- Contradictions and Changes: Critics point out apparent contradictions and changes within the Book of Mormon, such as alterations to the text made over time, including grammatical edits and theological modifications. These alterations have led some to question the book’s claims of divine authorship and its consistency over time.
- Comparison to Other Religious Texts: Skeptics argue that the Book of Mormon’s narrative, teachings, and style bear similarities to other works of fiction, religious texts, or contemporary literary sources. They suggest that it can be viewed as a product of Joseph Smith’s creative imagination rather than a genuine ancient record.
Theories Regarding the Origin of the Book of Mormon
There are various theories proposed by scholars and researchers regarding its origins. It’s important to note that these theories are speculative and not universally accepted. Here are a few examples:
- Joseph Smith as Author: One prominent theory suggests that Joseph Smith, the founder of Mormonism, authored the Book of Mormon himself. According to this theory, Smith drew inspiration from various sources available during his time, such as the Bible, popular religious ideas, and the culture of his environment. Supporters of this theory argue that the Book of Mormon reflects elements of 19th-century American religious thought and language.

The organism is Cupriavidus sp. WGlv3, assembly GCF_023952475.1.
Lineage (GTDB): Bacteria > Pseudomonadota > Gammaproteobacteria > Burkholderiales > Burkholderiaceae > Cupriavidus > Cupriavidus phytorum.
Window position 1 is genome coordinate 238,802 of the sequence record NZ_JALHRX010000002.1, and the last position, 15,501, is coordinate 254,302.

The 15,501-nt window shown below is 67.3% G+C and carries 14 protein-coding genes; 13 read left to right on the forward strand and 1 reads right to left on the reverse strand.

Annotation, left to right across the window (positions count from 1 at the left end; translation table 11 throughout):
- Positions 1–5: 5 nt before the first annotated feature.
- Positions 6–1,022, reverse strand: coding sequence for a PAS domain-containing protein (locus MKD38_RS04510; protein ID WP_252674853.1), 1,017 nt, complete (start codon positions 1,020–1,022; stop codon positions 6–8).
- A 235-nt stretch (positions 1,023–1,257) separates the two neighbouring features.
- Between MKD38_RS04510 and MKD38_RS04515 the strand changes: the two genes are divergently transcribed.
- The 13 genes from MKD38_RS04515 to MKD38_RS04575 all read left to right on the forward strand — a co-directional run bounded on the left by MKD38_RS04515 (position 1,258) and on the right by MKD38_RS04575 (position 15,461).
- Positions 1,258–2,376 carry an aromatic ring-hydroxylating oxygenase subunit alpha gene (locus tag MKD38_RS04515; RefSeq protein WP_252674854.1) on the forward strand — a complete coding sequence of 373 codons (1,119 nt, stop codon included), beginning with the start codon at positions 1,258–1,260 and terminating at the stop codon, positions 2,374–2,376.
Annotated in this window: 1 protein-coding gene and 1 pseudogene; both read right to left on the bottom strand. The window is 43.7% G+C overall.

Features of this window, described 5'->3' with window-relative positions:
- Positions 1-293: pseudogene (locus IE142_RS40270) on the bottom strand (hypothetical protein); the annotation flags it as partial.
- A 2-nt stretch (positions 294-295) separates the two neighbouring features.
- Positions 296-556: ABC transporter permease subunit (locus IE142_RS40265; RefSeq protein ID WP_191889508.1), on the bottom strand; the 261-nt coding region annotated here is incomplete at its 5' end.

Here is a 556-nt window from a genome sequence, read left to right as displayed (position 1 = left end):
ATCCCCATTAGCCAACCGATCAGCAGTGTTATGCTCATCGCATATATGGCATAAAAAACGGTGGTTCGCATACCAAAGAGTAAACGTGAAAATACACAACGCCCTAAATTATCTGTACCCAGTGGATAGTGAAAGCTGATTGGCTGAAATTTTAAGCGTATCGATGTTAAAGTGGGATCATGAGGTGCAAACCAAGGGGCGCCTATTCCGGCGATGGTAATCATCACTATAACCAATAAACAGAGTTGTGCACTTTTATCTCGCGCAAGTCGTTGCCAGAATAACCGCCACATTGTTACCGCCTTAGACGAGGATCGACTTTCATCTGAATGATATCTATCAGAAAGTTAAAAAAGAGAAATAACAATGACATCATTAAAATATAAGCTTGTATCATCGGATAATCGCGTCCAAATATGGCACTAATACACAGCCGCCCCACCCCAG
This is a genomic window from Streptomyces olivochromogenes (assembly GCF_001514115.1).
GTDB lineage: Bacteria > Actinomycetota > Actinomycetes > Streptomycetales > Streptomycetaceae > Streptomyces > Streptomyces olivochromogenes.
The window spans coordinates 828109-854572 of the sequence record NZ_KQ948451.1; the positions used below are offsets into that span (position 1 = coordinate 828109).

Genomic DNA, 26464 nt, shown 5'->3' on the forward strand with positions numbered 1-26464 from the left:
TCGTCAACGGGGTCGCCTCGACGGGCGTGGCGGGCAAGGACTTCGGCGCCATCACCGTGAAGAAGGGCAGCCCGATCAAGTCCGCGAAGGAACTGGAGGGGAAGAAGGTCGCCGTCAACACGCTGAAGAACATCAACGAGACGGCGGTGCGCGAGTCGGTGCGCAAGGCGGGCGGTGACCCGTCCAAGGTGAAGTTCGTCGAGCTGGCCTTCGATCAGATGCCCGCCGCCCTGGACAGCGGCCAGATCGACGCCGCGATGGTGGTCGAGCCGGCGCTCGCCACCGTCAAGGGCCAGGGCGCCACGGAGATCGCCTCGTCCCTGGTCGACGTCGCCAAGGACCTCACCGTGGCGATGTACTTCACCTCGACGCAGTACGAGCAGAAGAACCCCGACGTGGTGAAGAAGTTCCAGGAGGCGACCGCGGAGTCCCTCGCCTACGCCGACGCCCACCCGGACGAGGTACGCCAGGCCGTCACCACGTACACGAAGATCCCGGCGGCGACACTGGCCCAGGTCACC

- Collaboration or Co-Authorship: Another theory proposes that Joseph Smith might have collaborated with others, either directly or indirectly, in creating the Book of Mormon. Supporters of this theory suggest that Smith could have relied on the assistance or input of friends, family members, or other contemporaries in developing the narrative and content of the book.
- Spalding-Rigdon Theory: This theory suggests that Sidney Rigdon, a contemporary of Joseph Smith, may have played a significant role in the creation of the Book of Mormon. Proponents of this theory claim that Rigdon, who had access to a manuscript written by Solomon Spalding called “Manuscript Story,” may have used it as a basis for the Book of Mormon.